When global leaders converge on Paris Nov. 30 for the 2015 United Nations climate change
conference, they should create guidelines and incentives for developing nations to cooperate
with one another on lower-carbon energy projects, according to a report led by Princeton University
researchers. Chinese firms in particular have recently accelerated the growth of coal power in
developing nations, particularly in Asia, the researchers found. They conducted the first tally of
power plants around the world involving Chinese companies. The graph above shows power plant
capacity built with China-based firms (bottom axis), measured in gigawatts (GW), per global region
(left axis). The colored bars correspond with a particular energy source with black representing
coal. The researchers found that among the power capacities in Asian countries other than
China that involve Chinese firms, 68 percent in operation (a), 77 percent under construction (b),
and 76 percent in planning (c) burn coal. (Image courtesy of Nature Climate Change; Hannam et al.)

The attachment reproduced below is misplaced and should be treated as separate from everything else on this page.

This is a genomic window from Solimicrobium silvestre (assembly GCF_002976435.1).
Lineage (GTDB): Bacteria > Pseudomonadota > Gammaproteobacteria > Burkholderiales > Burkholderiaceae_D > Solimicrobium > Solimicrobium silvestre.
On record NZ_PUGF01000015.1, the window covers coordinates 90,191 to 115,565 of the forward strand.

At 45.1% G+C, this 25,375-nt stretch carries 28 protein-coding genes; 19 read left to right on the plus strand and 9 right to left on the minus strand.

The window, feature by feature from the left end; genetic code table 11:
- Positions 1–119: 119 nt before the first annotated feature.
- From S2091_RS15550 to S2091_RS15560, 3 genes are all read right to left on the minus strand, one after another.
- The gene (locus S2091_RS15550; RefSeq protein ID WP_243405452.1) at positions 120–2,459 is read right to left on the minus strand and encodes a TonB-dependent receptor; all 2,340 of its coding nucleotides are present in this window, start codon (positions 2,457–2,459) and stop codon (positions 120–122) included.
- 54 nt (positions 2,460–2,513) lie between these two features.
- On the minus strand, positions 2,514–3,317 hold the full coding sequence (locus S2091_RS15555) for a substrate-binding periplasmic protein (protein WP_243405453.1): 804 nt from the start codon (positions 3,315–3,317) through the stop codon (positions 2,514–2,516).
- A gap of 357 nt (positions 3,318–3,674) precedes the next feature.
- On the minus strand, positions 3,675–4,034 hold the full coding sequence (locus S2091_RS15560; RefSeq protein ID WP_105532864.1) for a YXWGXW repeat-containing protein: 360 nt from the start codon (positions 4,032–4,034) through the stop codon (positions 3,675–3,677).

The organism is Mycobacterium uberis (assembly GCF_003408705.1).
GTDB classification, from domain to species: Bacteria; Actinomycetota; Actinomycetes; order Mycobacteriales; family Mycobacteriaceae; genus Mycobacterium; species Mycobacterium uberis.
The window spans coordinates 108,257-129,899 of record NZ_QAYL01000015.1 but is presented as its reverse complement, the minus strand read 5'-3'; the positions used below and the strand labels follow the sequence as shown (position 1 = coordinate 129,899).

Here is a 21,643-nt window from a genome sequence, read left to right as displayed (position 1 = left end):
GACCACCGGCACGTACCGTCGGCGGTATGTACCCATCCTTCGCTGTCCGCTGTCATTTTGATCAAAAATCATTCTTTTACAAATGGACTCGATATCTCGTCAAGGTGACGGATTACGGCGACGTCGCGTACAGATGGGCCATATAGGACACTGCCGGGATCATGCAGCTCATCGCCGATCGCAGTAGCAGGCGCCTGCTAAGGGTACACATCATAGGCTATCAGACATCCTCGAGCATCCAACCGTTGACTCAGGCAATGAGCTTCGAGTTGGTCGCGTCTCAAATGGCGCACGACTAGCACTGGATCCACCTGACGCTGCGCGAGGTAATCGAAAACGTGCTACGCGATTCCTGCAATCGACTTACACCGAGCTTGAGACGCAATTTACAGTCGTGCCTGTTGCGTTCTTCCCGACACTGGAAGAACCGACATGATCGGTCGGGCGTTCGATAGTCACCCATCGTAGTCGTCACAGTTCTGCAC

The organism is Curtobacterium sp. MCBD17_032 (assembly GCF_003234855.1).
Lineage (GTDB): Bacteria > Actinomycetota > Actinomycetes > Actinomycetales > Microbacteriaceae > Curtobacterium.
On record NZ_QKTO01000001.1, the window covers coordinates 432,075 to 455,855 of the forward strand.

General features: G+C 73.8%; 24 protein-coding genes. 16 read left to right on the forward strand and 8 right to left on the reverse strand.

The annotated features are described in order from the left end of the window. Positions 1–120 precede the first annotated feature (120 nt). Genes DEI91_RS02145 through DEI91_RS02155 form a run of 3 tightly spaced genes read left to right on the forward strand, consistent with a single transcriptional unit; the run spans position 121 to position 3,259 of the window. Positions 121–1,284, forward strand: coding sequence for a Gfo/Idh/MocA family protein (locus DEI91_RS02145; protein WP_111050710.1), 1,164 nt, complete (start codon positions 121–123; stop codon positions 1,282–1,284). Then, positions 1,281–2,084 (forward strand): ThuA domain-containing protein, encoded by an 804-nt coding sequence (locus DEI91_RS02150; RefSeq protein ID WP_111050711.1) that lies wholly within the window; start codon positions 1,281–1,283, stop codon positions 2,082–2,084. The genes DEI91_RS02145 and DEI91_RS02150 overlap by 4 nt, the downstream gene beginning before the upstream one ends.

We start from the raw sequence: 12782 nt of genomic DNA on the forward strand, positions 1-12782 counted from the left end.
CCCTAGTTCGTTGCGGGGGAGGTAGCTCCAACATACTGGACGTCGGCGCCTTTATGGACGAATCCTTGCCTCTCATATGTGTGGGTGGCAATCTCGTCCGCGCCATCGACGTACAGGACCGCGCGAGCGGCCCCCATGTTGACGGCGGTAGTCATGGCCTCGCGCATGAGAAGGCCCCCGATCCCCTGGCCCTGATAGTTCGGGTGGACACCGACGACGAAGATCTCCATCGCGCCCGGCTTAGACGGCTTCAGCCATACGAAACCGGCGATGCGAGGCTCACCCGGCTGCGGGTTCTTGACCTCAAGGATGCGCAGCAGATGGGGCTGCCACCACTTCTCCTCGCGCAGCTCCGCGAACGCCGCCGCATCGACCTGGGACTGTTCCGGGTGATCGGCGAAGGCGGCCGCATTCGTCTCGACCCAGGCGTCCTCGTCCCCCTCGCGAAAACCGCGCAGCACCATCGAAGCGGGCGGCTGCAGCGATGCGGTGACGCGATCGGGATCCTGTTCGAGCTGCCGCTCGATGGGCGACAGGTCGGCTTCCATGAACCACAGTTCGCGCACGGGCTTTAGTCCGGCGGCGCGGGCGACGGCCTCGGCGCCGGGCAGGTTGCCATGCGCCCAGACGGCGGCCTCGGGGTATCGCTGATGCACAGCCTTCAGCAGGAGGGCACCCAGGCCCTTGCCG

(October 28, 2015) The paper, which includes the first tally of Chinese involvement in power plants around the world, includes co-authors Michael Oppenheimer, the Albert G. Milbank Professor of Geosciences and International Affairs at Princeton; Zhenliang Liao, an associate professor of environmental science and engineering at Tongji University; and Steven Davis, an assistant professor of earth system science at UC-Irvine.
Carbon emissions continue to rise from energy production as developing nations such as India, Brazil and South Africa fuel their rapid industrialization, the researchers report. At the same time, developing nations such as China have the capital and technology to support other burgeoning economies. But the lack of international attention — and UN incentives — for developing nations to support each other's energy needs in a low-carbon way has helped keep coal power a popular choice, according to the authors.
Chinese firms — which often have financial or policy backing from China's state banks — have poured coal-power equipment into other Asian countries, partly as a result of China's slowing domestic power-market growth. The situation could get worse as China pledges to reduce domestic carbon emissions, according to the paper. The researchers found that of the total power capacities in Asian countries other than China that have involvement from Chinese firms, 68 percent in operation, 77 percent under construction and 76 percent in planning burn coal. This level of involvement in coal exceeds the global trend, Hannam said.